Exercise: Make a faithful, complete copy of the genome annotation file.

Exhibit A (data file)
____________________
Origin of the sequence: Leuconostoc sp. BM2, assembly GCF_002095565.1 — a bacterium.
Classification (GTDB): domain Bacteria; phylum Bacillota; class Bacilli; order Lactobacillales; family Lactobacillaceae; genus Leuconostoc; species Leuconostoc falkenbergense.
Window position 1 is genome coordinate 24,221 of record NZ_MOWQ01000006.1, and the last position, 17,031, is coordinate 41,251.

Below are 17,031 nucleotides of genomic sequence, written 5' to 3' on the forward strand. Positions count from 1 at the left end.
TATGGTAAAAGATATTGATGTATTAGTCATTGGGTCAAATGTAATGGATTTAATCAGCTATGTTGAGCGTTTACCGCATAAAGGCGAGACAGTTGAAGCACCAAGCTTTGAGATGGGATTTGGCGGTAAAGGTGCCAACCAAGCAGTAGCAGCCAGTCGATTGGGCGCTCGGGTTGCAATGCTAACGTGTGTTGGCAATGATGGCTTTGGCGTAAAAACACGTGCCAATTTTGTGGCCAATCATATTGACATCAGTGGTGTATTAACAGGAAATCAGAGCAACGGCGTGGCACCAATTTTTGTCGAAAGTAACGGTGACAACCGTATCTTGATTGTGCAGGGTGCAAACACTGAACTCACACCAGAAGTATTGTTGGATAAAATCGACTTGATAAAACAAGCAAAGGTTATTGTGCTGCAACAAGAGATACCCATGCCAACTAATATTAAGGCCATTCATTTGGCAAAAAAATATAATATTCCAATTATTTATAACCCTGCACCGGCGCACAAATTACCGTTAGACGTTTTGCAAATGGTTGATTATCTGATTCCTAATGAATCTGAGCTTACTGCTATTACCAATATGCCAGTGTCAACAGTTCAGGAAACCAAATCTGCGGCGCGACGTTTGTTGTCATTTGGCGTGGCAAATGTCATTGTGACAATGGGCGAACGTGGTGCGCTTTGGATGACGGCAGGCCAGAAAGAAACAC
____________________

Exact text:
Origin of the sequence: Leuconostoc sp. BM2, assembly GCF_002095565.1 — a bacterium.
Classification (GTDB): domain Bacteria; phylum Bacillota; class Bacilli; order Lactobacillales; family Lactobacillaceae; genus Leuconostoc; species Leuconostoc falkenbergense.
Window position 1 is genome coordinate 24,221 of record NZ_MOWQ01000006.1, and the last position, 17,031, is coordinate 41,251.

Below are 17,031 nucleotides of genomic sequence, written 5' to 3' on the forward strand. Positions count from 1 at the left end.
TATGGTAAAAGATATTGATGTATTAGTCATTGGGTCAAATGTAATGGATTTAATCAGCTATGTTGAGCGTTTACCGCATAAAGGCGAGACAGTTGAAGCACCAAGCTTTGAGATGGGATTTGGCGGTAAAGGTGCCAACCAAGCAGTAGCAGCCAGTCGATTGGGCGCTCGGGTTGCAATGCTAACGTGTGTTGGCAATGATGGCTTTGGCGTAAAAACACGTGCCAATTTTGTGGCCAATCATATTGACATCAGTGGTGTATTAACAGGAAATCAGAGCAACGGCGTGGCACCAATTTTTGTCGAAAGTAACGGTGACAACCGTATCTTGATTGTGCAGGGTGCAAACACTGAACTCACACCAGAAGTATTGTTGGATAAAATCGACTTGATAAAACAAGCAAAGGTTATTGTGCTGCAACAAGAGATACCCATGCCAACTAATATTAAGGCCATTCATTTGGCAAAAAAATATAATATTCCAATTATTTATAACCCTGCACCGGCGCACAAATTACCGTTAGACGTTTTGCAAATGGTTGATTATCTGATTCCTAATGAATCTGAGCTTACTGCTATTACCAATATGCCAGTGTCAACAGTTCAGGAAACCAAATCTGCGGCGCGACGTTTGTTGTCATTTGGCGTGGCAAATGTCATTGTGACAATGGGCGAACGTGGTGCGCTTTGGATGACGGCAGGCCAGAAAGAAACAC